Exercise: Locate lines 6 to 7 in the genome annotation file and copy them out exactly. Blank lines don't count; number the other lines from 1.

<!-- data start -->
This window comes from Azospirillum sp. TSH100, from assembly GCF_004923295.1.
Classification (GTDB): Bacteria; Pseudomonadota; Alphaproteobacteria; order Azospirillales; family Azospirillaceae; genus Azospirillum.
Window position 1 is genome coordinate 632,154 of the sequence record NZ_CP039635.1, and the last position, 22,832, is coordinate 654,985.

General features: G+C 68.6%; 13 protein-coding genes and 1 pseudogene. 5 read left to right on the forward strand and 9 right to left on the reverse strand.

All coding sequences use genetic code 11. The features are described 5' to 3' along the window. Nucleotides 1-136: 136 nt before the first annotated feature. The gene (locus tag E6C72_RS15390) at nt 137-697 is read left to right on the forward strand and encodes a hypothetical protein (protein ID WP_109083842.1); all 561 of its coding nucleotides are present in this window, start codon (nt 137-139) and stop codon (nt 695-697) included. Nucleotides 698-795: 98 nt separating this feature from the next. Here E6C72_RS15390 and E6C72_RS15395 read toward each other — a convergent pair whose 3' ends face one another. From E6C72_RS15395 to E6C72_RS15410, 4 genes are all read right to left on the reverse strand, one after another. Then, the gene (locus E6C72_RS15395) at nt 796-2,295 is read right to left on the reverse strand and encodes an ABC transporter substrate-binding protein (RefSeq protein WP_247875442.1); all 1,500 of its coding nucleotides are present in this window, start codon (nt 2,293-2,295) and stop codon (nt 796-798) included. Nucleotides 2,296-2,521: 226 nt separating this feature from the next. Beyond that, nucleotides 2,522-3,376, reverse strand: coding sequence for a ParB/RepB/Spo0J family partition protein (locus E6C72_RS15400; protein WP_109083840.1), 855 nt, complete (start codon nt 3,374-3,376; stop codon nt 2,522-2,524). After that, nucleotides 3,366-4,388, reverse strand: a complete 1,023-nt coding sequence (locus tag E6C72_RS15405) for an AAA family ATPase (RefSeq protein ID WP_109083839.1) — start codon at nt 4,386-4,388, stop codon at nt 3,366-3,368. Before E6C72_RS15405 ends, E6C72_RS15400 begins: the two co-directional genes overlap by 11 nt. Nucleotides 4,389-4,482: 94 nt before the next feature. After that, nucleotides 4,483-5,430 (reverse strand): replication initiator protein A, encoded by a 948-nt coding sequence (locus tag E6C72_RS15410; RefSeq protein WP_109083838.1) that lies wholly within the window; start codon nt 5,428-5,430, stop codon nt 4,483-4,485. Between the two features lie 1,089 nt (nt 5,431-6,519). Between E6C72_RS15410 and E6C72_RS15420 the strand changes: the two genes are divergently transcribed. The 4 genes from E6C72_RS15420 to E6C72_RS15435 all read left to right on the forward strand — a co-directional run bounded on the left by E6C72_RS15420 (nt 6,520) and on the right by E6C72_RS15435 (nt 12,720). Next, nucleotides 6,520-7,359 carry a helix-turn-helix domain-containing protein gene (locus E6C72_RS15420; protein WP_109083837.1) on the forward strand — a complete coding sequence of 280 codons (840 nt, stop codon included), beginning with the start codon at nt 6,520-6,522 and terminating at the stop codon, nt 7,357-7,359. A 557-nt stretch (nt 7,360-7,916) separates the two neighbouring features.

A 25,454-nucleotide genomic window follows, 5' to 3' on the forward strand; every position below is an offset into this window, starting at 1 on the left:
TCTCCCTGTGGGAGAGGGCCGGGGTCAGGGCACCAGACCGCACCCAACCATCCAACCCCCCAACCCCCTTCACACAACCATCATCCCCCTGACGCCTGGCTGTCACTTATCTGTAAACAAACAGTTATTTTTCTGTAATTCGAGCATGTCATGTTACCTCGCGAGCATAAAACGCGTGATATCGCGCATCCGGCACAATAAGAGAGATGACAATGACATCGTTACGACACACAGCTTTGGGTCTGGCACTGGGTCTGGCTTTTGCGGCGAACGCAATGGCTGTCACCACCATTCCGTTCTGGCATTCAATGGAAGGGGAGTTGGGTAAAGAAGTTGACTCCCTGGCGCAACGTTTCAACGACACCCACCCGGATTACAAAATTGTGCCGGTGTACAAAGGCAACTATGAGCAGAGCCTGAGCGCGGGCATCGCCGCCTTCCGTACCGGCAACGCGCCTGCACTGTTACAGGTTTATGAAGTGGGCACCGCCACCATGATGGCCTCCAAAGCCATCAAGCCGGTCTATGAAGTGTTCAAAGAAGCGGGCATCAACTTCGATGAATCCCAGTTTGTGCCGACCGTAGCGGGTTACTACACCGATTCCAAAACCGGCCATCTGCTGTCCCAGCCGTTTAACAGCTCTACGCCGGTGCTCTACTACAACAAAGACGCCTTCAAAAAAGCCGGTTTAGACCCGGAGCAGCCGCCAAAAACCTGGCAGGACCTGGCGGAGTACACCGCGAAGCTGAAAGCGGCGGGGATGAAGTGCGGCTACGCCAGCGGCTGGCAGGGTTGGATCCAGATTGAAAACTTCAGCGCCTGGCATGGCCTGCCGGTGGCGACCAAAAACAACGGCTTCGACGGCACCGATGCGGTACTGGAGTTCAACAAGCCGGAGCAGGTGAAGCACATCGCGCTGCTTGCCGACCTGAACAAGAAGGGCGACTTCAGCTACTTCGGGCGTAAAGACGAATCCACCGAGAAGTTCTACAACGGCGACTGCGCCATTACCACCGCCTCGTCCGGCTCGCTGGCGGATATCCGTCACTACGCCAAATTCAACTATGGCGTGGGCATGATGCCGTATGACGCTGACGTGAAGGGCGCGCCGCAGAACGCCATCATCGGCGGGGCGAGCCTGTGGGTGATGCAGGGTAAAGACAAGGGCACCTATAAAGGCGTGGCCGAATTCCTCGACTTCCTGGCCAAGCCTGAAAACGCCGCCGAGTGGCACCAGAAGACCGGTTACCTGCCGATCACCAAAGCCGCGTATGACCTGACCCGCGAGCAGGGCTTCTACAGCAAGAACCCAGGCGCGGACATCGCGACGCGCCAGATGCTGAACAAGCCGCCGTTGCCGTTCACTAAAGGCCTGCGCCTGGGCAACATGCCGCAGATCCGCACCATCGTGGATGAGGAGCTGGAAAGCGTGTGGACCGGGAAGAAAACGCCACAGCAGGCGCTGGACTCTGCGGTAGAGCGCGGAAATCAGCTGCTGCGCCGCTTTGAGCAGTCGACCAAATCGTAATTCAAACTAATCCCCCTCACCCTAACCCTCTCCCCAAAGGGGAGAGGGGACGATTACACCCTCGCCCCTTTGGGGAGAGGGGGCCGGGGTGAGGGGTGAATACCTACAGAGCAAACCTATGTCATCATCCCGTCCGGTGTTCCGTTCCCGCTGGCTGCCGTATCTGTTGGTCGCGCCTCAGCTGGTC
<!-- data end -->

A 25,454-nucleotide genomic window follows, 5' to 3' on the forward strand; every position below is an offset into this window, starting at 1 on the left:
TCTCCCTGTGGGAGAGGGCCGGGGTCAGGGCACCAGACCGCACCCAACCATCCAACCCCCCAACCCCCTTCACACAACCATCATCCCCCTGACGCCTGGCTGTCACTTATCTGTAAACAAACAGTTATTTTTCTGTAATTCGAGCATGTCATGTTACCTCGCGAGCATAAAACGCGTGATATCGCGCATCCGGCACAATAAGAGAGATGACAATGACATCGTTACGACACACAGCTTTGGGTCTGGCACTGGGTCTGGCTTTTGCGGCGAACGCAATGGCTGTCACCACCATTCCGTTCTGGCATTCAATGGAAGGGGAGTTGGGTAAAGAAGTTGACTCCCTGGCGCAACGTTTCAACGACACCCACCCGGATTACAAAATTGTGCCGGTGTACAAAGGCAACTATGAGCAGAGCCTGAGCGCGGGCATCGCCGCCTTCCGTACCGGCAACGCGCCTGCACTGTTACAGGTTTATGAAGTGGGCACCGCCACCATGATGGCCTCCAAAGCCATCAAGCCGGTCTATGAAGTGTTCAAAGAAGCGGGCATCAACTTCGATGAATCCCAGTTTGTGCCGACCGTAGCGGGTTACTACACCGATTCCAAAACCGGCCATCTGCTGTCCCAGCCGTTTAACAGCTCTACGCCGGTGCTCTACTACAACAAAGACGCCTTCAAAAAAGCCGGTTTAGACCCGGAGCAGCCGCCAAAAACCTGGCAGGACCTGGCGGAGTACACCGCGAAGCTGAAAGCGGCGGGGATGAAGTGCGGCTACGCCAGCGGCTGGCAGGGTTGGATCCAGATTGAAAACTTCAGCGCCTGGCATGGCCTGCCGGTGGCGACCAAAAACAACGGCTTCGACGGCACCGATGCGGTACTGGAGTTCAACAAGCCGGAGCAGGTGAAGCACATCGCGCTGCTTGCCGACCTGAACAAGAAGGGCGACTTCAGCTACTTCGGGCGTAAAGACGAATCCACCGAGAAGTTCTACAACGGCGACTGCGCCATTACCACCGCCTCGTCCGGCTCGCTGGCGGATATCCGTCACTACGCCAAATTCAACTATGGCGTGGGCATGATGCCGTATGACGCTGACGTGAAGGGCGCGCCGCAGAACGCCATCATCGGCGGGGCGAGCCTGTGGGTGATGCAGGGTAAAGACAAGGGCACCTATAAAGGCGTGGCCGAATTCCTCGACTTCCTGGCCAAGCCTGAAAACGCCGCCGAGTGGCACCAGAAGACCGGTTACCTGCCGATCACCAAAGCCGCGTATGACCTGACCCGCGAGCAGGGCTTCTACAGCAAGAACCCAGGCGCGGACATCGCGACGCGCCAGATGCTGAACAAGCCGCCGTTGCCGTTCACTAAAGGCCTGCGCCTGGGCAACATGCCGCAGATCCGCACCATCGTGGATGAGGAGCTGGAAAGCGTGTGGACCGGGAAGAAAACGCCACAGCAGGCGCTGGACTCTGCGGTAGAGCGCGGAAATCAGCTGCTGCGCCGCTTTGAGCAGTCGACCAAATCGTAATTCAAACTAATCCCCCTCACCCTAACCCTCTCCCCAAAGGGGAGAGGGGACGATTACACCCTCGCCCCTTTGGGGAGAGGGGGCCGGGGTGAGGGGTGAATACCTACAGAGCAAACCTATGTCATCATCCCGTCCGGTGTTCCGTTCCCGCTGGCTGCCGTATCTGTTGGTCGCGCCTCAGCTGGTC